What is the full form of CBI
(i) CBI: Central Bureau of Investigation
CBI stands for Central Bureau of Investigation. It is a government organization of India that looks into security and serves as a criminal investigation body. It is headquartered in New Delhi. The head of the CBI is usually a senior IPS officer. Other officers of CBI, including the Superintendent of Police, Deputy Inspector General of Police, Sub-Inspector, and Constables, work under him. Subodh Kumar Jaiswal is the director of CBI. He is a 1979 batch IPS officer of the Arunachal Pradesh-Goa-Mizoram and Union Territories (AGMUT) cadre.
CBI works under the Prime Minister of India. Its motto is "Industry, Impartiality, and Integrity".
It was established in 1941 as the Special Police Establishment to manage domestic security. Later, it was renamed CBI on 1st April 1963. The first director of CBI was D.P. Kohli. In 1965, it was entrusted with a few more responsibilities like investigation of economic offenses and conventional crimes like murders, kidnapping, and crimes related to terrorism. In 1987, it was decided that there would be two separate investigation divisions in the CBI, Anti-Corruption Division and the Special Crimes Division.
What does CBI do
What Sort of Cases Does the CBI Handle?
Bogus Indian currency notes, bank scams, cyber-crime, violations of import, export, and foreign currency exchange laws, large-scale drug trafficking, the smuggling of antiquities, cultural property, and other contraband items, etc.
Special Crimes - Special Crimes include cases of terrorism, bomb blasts, abduction for ransom, and crimes committed by the mafia/underworld. These cases are investigated in compliance with the Indian Penal Code as well as other legislation at the requests of State Governments or on orders from the Supreme Court and High Courts.
Suo Moto Cases - The CBI can only suo moto investigate crimes in Union Territories.
The assent of the State Government in question is required before the Central Government can give the CBI permission to probe a crime in a State.
The Supreme Court and High Courts, however, have the authority to order the CBI to investigate a crime anywhere in the country without the consent of the State.
What Obstacles Does the CBI Face?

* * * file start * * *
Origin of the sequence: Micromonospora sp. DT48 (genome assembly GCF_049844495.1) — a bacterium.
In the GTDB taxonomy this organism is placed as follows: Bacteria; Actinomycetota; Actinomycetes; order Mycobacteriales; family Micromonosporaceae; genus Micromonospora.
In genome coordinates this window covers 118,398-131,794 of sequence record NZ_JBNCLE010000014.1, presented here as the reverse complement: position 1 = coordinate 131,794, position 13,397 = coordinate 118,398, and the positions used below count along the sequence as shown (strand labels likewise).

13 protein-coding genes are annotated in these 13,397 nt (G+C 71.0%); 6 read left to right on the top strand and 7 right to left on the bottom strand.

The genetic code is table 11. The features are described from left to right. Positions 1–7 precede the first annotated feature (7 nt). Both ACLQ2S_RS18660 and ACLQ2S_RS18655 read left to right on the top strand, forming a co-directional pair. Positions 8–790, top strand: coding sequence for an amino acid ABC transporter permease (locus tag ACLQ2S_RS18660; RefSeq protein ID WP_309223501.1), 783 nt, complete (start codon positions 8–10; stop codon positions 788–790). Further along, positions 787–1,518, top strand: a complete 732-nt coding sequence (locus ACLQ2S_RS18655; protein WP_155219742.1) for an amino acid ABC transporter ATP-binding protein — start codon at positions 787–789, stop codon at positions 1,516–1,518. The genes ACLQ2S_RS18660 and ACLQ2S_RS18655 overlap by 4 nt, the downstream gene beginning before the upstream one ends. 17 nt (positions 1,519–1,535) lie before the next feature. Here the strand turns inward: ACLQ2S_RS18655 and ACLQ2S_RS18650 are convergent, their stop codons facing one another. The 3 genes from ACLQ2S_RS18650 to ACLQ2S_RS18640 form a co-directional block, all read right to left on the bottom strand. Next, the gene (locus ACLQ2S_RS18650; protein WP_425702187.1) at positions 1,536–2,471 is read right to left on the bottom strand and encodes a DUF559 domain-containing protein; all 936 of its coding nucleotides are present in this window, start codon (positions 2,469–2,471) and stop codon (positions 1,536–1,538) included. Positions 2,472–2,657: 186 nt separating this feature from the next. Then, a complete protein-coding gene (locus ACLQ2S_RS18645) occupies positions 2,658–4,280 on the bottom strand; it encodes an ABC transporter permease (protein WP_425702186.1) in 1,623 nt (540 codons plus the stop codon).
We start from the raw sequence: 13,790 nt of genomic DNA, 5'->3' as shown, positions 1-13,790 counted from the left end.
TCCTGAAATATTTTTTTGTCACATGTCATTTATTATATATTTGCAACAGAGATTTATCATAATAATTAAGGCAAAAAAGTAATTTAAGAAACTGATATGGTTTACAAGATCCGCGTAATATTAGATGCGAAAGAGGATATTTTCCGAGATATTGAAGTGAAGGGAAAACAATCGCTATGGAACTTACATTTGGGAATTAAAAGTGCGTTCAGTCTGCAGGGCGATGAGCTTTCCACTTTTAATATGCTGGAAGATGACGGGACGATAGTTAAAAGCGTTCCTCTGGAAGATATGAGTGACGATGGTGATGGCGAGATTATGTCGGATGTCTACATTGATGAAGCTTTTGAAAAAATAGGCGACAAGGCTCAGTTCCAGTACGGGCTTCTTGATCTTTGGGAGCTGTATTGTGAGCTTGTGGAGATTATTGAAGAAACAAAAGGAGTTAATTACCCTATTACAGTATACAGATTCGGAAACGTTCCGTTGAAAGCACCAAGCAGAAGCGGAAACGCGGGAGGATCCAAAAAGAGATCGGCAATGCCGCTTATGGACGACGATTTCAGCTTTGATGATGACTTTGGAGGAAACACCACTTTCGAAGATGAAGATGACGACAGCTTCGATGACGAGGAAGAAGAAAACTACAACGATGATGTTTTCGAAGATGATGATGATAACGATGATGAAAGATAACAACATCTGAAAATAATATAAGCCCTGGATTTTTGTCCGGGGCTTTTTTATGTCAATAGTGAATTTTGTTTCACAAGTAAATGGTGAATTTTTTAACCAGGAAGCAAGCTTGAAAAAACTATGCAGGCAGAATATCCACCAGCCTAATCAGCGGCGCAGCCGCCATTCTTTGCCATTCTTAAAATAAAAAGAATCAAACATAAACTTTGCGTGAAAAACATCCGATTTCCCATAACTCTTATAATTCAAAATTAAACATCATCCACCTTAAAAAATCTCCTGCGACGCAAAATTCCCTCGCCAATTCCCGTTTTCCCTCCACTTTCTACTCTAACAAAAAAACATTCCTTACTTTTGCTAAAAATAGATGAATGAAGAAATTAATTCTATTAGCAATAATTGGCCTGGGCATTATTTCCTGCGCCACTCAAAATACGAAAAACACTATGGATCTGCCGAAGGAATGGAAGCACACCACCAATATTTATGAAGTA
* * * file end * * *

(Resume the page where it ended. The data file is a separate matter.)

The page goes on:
Delayed Investigations: It has come under fire for allegedly taking a very long time to wrap up inquiries. One example is the lethargy in its inquiry of the high dignitaries in the Jain hawala diary case of the 1990s.
Lack of Public Accountability: Because CBI is exempt from the laws of the Right to Information Act, it lacks public accountability.
Acute staffing shortage: The Government's gross mismanagement of the CBI's workforce through a system of ineffective and puzzlingly biased recruitment policies is a key contributor to the shortfall.
Limitations: The State Government must give its approval before CBI members can conduct investigations, which places restrictions on their authority.
Access Restrictions: A huge barrier to tackling corruption at larger levels of bureaucracy is receiving prior consent from the Central Government in order to begin an investigation or inquiry into Central Government officials at the level of Joint Secretary and above.
(ii) CBI: Central Bank of India
Central Bank of India is a Government owned bank. It is one of the oldest and largest commercial banks in India. It is headquartered in Mumbai. This bank has 4600 branches and more than 5000 ATMs all over India. It is one of the 18 Public sector banks in India. It has overseas offices in Nairobi and Hong- Kong and is approaching to Reserve Bank of India to open representative offices in five more locations: Singapore, Dubai, Doha, and London. Sh. Rajeev Rishi is the current (as of July 2017) Chairman and Managing Director of the Central Bank of India.
This bank was founded on 21 December 1911 by Sorabji Pochkhanawala and, Pherozeshah Mehta was its first chairman. In 1969, the Government of India nationalized this bank. Some of its pioneering services are given below:
Awards and Achievements
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